St. Tammany takes steps forward in its vision for comprehensive mental health care campus.

By Sara Pagones,

May 9, 2019 – 12:04 pm

St. Tammany Parish will soon open bids to renovate part of the former Southeast Louisiana Hospital in Mandeville into a 24-bed facility for people in the midst of mental health crises who otherwise might end up in emergency rooms or jail.

Parish officials did not have a cost estimate for the project because bids haven’t been opened yet. But Kelly Rabalais, the chief administrative officer, said the work could be completed as early as the end of 2019.

The new facility is being funded in part by settlement money from the BP oil spill, officials said.

Parish President Pat Brister gave an update on the parish’s mental health initiative Thursday. She said St. Tammany has turned a corner since buying the former state mental hospital on U.S. 190 for $15.4 million in March 2015 and launching plans to turn it into a mental healthcare campus.

When the state closed Southeast Louisiana Hospital in June 2012, Brister said, the parish began working to ensure that St. Tammany wouldn’t lose critically needed services.

While there was some initial skepticism of the project, over time it gained support from law enforcement, the medical community and the criminal justice system.

A crisis receiving center was identified as a gap in mental health services even before the parish bought the property, Brister said.

Nick Richard, president of the mental health advocacy group NAMI St. Tammany, said that last year, doctors in St. Tammany Parish signed 6,000 physician emergency certificates, which result in a 72-hour involuntary commitment for people doctors believe are a danger to themselves or others or who are gravely disabled by mental illness.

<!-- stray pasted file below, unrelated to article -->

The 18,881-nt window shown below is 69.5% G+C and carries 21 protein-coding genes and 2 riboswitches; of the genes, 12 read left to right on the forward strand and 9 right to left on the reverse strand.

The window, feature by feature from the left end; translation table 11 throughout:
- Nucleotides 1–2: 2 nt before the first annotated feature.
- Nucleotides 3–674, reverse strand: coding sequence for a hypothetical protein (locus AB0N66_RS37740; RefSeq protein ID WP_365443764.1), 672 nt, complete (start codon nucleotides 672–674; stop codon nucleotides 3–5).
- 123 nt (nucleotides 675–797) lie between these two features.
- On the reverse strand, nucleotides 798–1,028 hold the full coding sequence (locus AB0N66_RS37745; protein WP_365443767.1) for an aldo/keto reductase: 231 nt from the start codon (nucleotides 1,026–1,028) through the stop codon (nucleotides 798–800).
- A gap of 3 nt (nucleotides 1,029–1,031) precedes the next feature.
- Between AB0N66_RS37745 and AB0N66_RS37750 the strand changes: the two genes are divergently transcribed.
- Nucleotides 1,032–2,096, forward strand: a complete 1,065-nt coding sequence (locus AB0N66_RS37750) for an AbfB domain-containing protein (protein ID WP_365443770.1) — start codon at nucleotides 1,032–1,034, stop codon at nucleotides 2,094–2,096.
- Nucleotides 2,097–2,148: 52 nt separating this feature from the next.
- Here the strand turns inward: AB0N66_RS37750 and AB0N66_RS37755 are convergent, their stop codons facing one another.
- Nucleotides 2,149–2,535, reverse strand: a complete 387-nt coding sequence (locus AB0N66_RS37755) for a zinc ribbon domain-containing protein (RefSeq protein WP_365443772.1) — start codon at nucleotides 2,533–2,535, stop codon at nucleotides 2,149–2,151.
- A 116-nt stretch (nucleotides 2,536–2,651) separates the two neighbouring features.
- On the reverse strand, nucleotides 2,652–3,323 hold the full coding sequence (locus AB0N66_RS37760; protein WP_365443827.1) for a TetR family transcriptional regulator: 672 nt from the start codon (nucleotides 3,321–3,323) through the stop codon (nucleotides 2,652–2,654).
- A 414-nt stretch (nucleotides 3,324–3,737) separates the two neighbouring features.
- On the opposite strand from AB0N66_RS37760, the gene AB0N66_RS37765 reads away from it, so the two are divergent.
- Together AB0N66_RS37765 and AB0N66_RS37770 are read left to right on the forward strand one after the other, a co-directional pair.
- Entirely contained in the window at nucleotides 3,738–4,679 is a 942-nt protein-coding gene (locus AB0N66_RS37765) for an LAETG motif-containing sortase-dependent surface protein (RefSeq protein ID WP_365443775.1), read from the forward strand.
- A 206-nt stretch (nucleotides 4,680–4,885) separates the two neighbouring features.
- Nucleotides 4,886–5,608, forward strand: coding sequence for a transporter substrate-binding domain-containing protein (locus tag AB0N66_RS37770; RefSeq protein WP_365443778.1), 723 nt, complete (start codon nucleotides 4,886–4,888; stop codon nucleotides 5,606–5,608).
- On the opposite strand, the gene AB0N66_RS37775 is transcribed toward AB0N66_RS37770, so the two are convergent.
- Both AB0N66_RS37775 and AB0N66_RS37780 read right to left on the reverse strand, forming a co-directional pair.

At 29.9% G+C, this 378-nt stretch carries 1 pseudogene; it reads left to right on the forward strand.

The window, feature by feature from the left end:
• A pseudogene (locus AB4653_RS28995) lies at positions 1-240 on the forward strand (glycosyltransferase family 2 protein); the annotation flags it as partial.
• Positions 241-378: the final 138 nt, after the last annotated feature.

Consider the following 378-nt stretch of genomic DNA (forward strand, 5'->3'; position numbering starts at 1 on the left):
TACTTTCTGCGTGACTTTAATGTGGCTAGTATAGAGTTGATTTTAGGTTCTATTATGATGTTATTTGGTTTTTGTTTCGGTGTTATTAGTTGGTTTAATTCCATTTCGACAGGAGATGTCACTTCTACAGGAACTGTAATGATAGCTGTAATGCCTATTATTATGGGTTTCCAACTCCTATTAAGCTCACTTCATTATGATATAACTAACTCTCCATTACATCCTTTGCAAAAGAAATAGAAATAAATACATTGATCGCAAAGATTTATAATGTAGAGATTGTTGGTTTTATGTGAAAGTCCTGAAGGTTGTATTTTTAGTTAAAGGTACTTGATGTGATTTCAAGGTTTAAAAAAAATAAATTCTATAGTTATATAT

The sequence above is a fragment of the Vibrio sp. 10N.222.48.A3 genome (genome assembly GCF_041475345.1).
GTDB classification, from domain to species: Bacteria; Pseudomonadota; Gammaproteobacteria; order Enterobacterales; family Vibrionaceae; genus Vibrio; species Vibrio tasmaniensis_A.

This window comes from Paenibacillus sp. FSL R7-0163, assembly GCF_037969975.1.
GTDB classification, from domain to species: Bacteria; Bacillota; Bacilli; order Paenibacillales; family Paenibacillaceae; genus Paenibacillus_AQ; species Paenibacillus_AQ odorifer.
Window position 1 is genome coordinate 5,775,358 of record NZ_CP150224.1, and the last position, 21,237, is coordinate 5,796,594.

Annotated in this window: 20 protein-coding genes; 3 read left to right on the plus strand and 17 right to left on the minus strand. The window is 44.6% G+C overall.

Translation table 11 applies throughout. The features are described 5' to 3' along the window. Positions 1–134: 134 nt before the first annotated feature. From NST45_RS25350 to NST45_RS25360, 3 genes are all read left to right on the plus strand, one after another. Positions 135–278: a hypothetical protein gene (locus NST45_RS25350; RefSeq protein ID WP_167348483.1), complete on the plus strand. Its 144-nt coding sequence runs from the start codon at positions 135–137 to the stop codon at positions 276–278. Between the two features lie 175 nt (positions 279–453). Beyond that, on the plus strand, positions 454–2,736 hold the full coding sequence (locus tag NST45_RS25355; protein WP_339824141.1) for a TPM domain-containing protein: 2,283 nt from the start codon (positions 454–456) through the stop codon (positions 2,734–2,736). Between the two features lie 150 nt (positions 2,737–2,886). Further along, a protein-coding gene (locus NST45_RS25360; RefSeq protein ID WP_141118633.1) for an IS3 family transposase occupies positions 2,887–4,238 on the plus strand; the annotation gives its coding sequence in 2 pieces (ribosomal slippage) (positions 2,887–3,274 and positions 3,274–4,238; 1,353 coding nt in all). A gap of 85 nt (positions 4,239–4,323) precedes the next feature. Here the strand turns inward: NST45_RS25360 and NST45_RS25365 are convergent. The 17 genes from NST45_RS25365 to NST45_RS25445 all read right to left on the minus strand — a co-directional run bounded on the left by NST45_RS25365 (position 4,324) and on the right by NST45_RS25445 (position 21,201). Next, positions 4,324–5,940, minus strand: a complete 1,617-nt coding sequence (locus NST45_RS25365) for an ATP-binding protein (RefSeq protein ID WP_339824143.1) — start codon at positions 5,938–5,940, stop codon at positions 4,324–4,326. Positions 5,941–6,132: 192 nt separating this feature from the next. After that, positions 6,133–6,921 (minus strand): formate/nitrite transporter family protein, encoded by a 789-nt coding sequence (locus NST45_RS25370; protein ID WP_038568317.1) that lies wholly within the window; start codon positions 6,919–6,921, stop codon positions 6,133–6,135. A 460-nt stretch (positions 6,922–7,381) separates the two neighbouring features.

In many cases, emergency rooms don’t have a psychiatrist on hand to make that determination, according to Richard Kramer, executive director of the Florida Parishes Human Services Authority, and doctors often err on the side of caution. But in some cases, patients’ needs can be met without hospitalization, he said.

Start Corp., which the parish has chosen as the operator of Safe Haven, will also operate the crisis receiving center. It will provide a range of services from behavioral health assessments and emergency screening to stabilization and psychological observation.

The center must be licensed by the state in order to be able to bill for services, something that normally happens after facilities are in place, officials said. Casey Guidry, a social worker with Start Corp., said that they are seeking a provisional license.

St. Tammany sold a portion of the Southeast Louisiana Hospital site to Northlake Behavioral Health, which operates a psychiatric hospital there, for $6.7 million in 2016.

Funding for Safe Haven comes partly from a public health millage, but the parish also receives rental income from agencies that use the campus, including the St. Tammany school system, which has two schools on the grounds.

The campus is also home to the Methodist Children’s Home of Greater new Orleans, two inpatient substance abuse treatment units under the Florida Parishes Human Services Authority, and NAMI’s day center.

NAMI Day Center opens at Safe Haven campus
Safe Haven also received a $5.3 million grant through the state for drainage work.


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